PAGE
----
Not Shirley
Cedar apple rust

Frostproof container planting


Frost in the field - May 11th 

We have had beautiful weather in New England this spring if you discount that week with the thirteen plus inches of rain which fell all at once.  Otherwise, we have had ample moisture, many days of warm temperatures sprinkled with the usual cooler days.  We had an early warm spell which has driven many to actually plant tomatoes and set out the warm weather annuals.  A friend of mine who runs a garden center told me that many of the growers are out of tomato plants.  What will happen if there is a serious frost in the next two weeks?  There will be a scramble for the plants left at the garden centers.  Some will be caught short.  DSC_0001

Morning light on the garden

Traditionally, Memorial Day weekend is planting weekend for warm weather crops in southern New England.  The last full moon in May is on the 27th and no farmer from days of yore would ever plant his tomatoes before that full moon.   This is really just a guideline as frost can still occur after the last full moon.    I am left wondering what has happened to those common sense rules of gardening?  There are few working farms left in my town even though there is now a resurgence in locally grown produce and more land is returning to cultivation.  Still, land is worth more as a house lot than for vegetable growing.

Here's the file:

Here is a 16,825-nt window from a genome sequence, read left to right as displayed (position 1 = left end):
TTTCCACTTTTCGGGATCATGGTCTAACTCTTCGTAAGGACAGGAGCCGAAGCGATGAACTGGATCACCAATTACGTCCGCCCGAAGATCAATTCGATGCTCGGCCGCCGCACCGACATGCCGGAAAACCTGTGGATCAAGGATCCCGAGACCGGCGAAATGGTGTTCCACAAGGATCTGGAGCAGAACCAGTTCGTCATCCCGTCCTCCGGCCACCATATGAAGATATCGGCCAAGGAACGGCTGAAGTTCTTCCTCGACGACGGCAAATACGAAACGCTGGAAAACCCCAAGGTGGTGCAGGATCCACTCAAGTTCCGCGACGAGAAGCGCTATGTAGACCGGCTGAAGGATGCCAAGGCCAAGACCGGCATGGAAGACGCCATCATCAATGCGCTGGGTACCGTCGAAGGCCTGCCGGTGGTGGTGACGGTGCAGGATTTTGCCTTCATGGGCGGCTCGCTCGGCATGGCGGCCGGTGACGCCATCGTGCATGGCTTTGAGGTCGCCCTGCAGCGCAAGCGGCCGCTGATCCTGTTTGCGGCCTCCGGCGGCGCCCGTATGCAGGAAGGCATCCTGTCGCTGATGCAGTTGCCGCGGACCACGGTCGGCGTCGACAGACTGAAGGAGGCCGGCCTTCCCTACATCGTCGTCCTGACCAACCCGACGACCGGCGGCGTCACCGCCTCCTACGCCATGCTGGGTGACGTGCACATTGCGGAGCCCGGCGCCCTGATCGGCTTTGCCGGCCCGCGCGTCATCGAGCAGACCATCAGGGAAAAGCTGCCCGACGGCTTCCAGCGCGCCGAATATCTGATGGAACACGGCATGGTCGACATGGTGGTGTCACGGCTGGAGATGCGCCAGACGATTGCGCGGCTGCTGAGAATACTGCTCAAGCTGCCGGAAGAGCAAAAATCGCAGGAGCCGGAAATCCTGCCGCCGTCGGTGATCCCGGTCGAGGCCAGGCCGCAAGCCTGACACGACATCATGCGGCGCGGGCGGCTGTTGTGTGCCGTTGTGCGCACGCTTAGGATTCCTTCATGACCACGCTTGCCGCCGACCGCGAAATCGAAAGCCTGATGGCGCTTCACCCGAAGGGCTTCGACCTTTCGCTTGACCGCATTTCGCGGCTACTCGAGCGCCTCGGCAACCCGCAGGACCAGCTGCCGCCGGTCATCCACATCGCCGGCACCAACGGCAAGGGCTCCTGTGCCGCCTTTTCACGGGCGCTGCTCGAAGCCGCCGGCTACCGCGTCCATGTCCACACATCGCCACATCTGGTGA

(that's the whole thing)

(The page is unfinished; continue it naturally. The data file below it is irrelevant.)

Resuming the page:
Pansies, Heuchera and Lysimachia 

There are plants you can use in containers which are frost resistant.  I planted up a few early in April which is about the time that the gardening bug is at its' most feverish point but it is also too early to do much but clean up the garden. DSC_0016

The container by the garage is a bit battered and best viewed from a distance.  This is planted with Sedum 'Angelina', Euphorbia 'Tiny Tim' and  pansies.  

Viola 'Etain' is also lovely in a container.  This one needs some additions but for now sports only the viola. DSC_0022
You can also plant lettuce in the garden or in containers.  This container is handier for me as it is closer to the kitchen. The feathery plant is cilantro and violas, once again, add some color.  The cilantro is ready for picking but the lettuce needs another week or two.   In two weeks I will be planting the other containers with the tender annuals.  Well, two weeks and a few days since the full moon is on the 27th.  Why take a chance with Mother Nature?  I find that she usually wins.